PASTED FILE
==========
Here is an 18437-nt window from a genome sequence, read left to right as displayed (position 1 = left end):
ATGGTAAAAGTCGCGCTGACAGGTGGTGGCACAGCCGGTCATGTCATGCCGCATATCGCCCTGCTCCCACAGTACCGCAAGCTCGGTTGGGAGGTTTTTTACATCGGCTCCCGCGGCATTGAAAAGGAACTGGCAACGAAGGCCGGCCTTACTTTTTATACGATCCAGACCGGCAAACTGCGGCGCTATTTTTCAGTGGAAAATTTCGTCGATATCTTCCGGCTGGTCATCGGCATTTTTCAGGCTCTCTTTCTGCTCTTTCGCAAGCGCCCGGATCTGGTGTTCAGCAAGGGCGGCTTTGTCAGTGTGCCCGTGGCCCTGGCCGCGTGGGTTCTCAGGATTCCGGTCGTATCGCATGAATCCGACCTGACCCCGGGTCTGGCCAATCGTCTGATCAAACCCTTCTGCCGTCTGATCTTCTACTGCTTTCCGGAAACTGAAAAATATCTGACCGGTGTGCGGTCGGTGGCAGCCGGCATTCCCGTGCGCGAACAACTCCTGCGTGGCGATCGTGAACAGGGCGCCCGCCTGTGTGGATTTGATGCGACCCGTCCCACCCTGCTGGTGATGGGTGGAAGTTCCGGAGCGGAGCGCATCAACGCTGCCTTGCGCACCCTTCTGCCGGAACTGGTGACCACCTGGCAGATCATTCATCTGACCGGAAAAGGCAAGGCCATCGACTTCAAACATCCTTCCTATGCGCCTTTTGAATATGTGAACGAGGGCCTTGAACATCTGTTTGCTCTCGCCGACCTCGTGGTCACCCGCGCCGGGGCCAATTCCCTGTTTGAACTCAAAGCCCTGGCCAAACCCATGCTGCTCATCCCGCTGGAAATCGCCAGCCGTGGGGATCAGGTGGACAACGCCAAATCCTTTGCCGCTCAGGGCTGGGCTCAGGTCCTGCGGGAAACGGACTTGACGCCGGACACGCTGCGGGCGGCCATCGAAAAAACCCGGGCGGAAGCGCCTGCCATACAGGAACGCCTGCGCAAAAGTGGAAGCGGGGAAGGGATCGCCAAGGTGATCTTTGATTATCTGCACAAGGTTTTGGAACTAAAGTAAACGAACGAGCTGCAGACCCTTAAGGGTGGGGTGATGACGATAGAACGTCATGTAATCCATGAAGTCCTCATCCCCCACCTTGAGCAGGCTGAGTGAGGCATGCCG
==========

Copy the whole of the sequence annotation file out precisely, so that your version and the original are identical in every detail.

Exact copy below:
Here is an 18437-nt window from a genome sequence, read left to right as displayed (position 1 = left end):
ATGGTAAAAGTCGCGCTGACAGGTGGTGGCACAGCCGGTCATGTCATGCCGCATATCGCCCTGCTCCCACAGTACCGCAAGCTCGGTTGGGAGGTTTTTTACATCGGCTCCCGCGGCATTGAAAAGGAACTGGCAACGAAGGCCGGCCTTACTTTTTATACGATCCAGACCGGCAAACTGCGGCGCTATTTTTCAGTGGAAAATTTCGTCGATATCTTCCGGCTGGTCATCGGCATTTTTCAGGCTCTCTTTCTGCTCTTTCGCAAGCGCCCGGATCTGGTGTTCAGCAAGGGCGGCTTTGTCAGTGTGCCCGTGGCCCTGGCCGCGTGGGTTCTCAGGATTCCGGTCGTATCGCATGAATCCGACCTGACCCCGGGTCTGGCCAATCGTCTGATCAAACCCTTCTGCCGTCTGATCTTCTACTGCTTTCCGGAAACTGAAAAATATCTGACCGGTGTGCGGTCGGTGGCAGCCGGCATTCCCGTGCGCGAACAACTCCTGCGTGGCGATCGTGAACAGGGCGCCCGCCTGTGTGGATTTGATGCGACCCGTCCCACCCTGCTGGTGATGGGTGGAAGTTCCGGAGCGGAGCGCATCAACGCTGCCTTGCGCACCCTTCTGCCGGAACTGGTGACCACCTGGCAGATCATTCATCTGACCGGAAAAGGCAAGGCCATCGACTTCAAACATCCTTCCTATGCGCCTTTTGAATATGTGAACGAGGGCCTTGAACATCTGTTTGCTCTCGCCGACCTCGTGGTCACCCGCGCCGGGGCCAATTCCCTGTTTGAACTCAAAGCCCTGGCCAAACCCATGCTGCTCATCCCGCTGGAAATCGCCAGCCGTGGGGATCAGGTGGACAACGCCAAATCCTTTGCCGCTCAGGGCTGGGCTCAGGTCCTGCGGGAAACGGACTTGACGCCGGACACGCTGCGGGCGGCCATCGAAAAAACCCGGGCGGAAGCGCCTGCCATACAGGAACGCCTGCGCAAAAGTGGAAGCGGGGAAGGGATCGCCAAGGTGATCTTTGATTATCTGCACAAGGTTTTGGAACTAAAGTAAACGAACGAGCTGCAGACCCTTAAGGGTGGGGTGATGACGATAGAACGTCATGTAATCCATGAAGTCCTCATCCCCCACCTTGAGCAGGCTGAGTGAGGCATGCCG